FDIC phones JPMorgan CEO

A few days after Lehman fell, Bair called Jamie Dimon, JPMorgan’s chief executive, to ask if he was interested in buying WaMu out of receivership. She also urged him to seek an open-market acquisition of the bank. On Sept. 19, JPMorgan told regulators that it wasn’t interested in acquiring WaMu, because the debt of the holding company was too great.

A handful of banks, including Citigroup, Wells Fargo, and Banco Santader in Brazil had expressed interest in acquiring the bank, but now they also balked.

By Sept. 23, WaMu had just $4.6 billion in cash to meet its liquidity operations. The Office of Thrift Supervision contacted several potential banks to gauge their interest in buying WaMu out of bankruptcy. JPMorgan, according to the examiner, was the only serious bidder.

That Friday the OTS shut down WaMu and placed it into receivership with the FDIC. The institution, which earlier in the summer held more than $300 billion in assets, was sold for just $1.88 billion.

FDIC bidding process “less than optimal”

Though Hochberg ultimately concludes that the sale was fair, he came down hard on the FDIC for failing to adequately cooperate with his investigation, and questions some of the agency’s actions along the way.

The FDIC’s bidding process, he said, was “less than optimal” and “could have been better.” He notes that the Sept. 16 call from FDIC’s Bair to JPMorgan’s Dimon came “before any formal opening of the bidding process.”

Hochberg also says that “some of the FDIC’s actions lack transparency.” As a result, he was “unable to determine whether the FDIC fully understood the value of the assets it seized and sold.”

In general, Hochberg was frustrated with the agency’s balking.

“The FDIC made clear that attempts to compel discovery could be met with certain obstacles . . . which could effectively delay and discovery beyond the tine limits of the examination,” Hochberg wrote. The FDIC had said it would litigate to keep internal deliberations secret, he said.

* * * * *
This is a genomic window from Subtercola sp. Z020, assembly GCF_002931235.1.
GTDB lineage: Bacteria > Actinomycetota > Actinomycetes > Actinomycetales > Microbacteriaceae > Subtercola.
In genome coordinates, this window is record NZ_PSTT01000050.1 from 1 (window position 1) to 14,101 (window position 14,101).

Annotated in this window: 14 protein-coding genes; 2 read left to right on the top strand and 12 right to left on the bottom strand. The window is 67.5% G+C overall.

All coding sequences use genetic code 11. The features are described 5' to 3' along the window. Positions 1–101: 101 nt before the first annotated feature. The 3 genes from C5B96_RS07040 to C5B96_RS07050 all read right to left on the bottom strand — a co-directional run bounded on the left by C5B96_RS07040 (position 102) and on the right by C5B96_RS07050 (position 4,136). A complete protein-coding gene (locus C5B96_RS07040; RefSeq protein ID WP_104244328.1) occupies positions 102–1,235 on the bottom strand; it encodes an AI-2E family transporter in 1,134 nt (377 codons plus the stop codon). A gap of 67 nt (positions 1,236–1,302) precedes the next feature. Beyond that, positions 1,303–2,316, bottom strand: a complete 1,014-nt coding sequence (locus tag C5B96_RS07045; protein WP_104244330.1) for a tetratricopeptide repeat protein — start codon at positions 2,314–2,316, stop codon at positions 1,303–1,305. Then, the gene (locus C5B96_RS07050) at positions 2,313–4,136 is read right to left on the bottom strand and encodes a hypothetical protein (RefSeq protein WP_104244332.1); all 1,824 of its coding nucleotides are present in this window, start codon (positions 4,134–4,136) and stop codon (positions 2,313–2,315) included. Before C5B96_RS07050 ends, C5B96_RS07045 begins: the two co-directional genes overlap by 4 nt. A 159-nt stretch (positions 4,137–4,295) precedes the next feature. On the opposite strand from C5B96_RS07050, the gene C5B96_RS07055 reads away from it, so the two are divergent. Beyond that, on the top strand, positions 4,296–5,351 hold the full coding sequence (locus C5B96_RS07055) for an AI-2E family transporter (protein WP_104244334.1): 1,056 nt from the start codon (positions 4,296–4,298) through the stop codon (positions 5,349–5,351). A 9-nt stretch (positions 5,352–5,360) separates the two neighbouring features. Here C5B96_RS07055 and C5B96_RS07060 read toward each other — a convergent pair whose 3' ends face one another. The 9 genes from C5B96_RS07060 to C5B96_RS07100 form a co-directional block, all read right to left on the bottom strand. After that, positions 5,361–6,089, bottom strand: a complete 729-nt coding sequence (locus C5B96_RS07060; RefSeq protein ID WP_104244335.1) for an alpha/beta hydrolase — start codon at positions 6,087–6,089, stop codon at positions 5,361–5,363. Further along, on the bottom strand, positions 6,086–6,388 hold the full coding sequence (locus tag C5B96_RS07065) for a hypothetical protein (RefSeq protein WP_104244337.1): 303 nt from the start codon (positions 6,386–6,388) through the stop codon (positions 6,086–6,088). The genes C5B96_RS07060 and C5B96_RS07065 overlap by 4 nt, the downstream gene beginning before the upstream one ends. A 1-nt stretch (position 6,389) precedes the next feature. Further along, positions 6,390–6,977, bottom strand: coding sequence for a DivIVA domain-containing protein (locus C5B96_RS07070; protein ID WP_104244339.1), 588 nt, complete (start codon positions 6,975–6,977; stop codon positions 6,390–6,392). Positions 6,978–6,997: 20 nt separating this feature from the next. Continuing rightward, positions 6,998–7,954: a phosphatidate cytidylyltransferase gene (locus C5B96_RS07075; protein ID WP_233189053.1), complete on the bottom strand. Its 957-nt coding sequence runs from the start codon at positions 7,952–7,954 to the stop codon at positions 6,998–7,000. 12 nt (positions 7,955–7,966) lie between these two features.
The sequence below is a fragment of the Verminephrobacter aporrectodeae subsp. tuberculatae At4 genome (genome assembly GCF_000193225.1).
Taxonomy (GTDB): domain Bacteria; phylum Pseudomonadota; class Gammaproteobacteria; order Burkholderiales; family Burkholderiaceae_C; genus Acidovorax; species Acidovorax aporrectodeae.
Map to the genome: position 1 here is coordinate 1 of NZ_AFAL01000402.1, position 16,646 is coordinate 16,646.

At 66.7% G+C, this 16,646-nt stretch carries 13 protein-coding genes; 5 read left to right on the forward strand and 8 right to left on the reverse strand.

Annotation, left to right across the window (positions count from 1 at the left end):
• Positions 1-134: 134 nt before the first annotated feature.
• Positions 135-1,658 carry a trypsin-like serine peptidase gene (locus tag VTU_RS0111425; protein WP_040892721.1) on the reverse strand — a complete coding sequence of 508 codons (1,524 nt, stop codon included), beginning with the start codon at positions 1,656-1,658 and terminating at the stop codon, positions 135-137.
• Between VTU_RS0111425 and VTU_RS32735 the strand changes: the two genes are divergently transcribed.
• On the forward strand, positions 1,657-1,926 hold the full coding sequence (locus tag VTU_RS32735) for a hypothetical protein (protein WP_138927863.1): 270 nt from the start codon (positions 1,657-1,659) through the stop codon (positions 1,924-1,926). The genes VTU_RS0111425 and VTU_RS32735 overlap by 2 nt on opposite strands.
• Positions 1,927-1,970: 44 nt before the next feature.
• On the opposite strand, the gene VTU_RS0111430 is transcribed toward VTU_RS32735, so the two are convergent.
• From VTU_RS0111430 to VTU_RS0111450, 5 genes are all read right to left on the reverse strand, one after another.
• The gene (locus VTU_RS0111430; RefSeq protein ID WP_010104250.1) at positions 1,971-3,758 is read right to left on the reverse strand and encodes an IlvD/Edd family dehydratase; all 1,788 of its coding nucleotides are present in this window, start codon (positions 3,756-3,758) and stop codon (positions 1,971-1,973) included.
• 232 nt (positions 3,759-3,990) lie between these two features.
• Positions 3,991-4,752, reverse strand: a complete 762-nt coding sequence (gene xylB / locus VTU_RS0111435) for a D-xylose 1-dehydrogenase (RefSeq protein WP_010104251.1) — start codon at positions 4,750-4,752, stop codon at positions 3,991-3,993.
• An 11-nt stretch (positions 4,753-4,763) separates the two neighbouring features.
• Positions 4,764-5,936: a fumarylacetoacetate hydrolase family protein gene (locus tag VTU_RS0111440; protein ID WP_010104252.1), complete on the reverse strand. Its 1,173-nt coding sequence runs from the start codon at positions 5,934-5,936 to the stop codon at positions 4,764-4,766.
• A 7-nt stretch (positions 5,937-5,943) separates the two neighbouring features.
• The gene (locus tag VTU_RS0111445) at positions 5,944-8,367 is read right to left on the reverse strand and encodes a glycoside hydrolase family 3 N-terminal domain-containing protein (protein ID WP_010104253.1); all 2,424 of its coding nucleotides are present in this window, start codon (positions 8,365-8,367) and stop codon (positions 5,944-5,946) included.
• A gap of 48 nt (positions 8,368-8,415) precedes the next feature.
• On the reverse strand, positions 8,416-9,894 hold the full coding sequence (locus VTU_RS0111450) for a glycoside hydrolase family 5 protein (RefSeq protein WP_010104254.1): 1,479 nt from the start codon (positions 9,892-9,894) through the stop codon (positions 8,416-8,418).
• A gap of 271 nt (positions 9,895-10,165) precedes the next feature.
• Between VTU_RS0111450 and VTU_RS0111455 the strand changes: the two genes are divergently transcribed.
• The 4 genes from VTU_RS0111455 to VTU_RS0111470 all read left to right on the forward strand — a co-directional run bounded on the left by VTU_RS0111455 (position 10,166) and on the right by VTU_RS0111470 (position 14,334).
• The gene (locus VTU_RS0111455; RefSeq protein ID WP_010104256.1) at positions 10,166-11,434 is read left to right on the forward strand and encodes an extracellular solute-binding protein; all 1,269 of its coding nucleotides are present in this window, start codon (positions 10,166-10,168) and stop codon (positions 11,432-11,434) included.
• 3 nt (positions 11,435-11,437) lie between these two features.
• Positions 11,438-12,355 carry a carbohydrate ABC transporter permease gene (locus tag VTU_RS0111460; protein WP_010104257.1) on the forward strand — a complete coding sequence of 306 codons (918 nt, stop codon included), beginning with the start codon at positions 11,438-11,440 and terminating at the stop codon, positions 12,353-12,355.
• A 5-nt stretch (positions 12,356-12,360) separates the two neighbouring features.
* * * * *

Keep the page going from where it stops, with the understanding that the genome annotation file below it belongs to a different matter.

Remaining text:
The agency also responded selectively to document requests, and refused to make Bair and two other senior officials available for interviews. The FDIC’s lack of cooperation was especially egregious compared with other players in the WaMu sale, he said. The OTS, for example, “was helpful and cooperative,” he wrote. (Hochberg didn’t return a call left on Tuesday).

FDIC says it cooperated

In a lengthy statement sent in response to a Center query, FDIC spokesman Andrew Gray said that the agency cooperated, not just with the examiner’s investigation, but also with investigations into WaMu’s failure by Congress and the agency’s own inspector general.

“It is unprecedented for the FDIC to let its process be subject to review by a bankruptcy examiner,” he wrote. “However, the FDIC voluntarily cooperated in an effort to move the settlement agreement forward, including the production of numerous documents and interviews with key FDIC senior staff. The FDIC General Counsel determined that interviewing other officials, including the Chairman, was not necessary to adequately respond to the needs of the special examiner and would set a dangerous precedent.”

Ultimately, Gray said, it is important to point to the broader conclusion of the report. “The settlement is fair, the process was correct and there was no undue influence on any party.”

Lack of transparency by the FDIC, while a concern, did not affect his final conclusions, Hochberg said.

Hochberg’s report, though valuable, doesn’t address the decision-making that led to Washington Mutual’s precarious position as of the spring of 2008. For that, it is instructive to turn to an earlier report co-authored by the inspector generals of the FDIC and the Treasury Department, which concludes that the bank failed because of management’s pursuit of a high-risk lending strategy that included liberal underwriting standards and inadequate risk controls along with, in many instances, fraud in mortgage originations.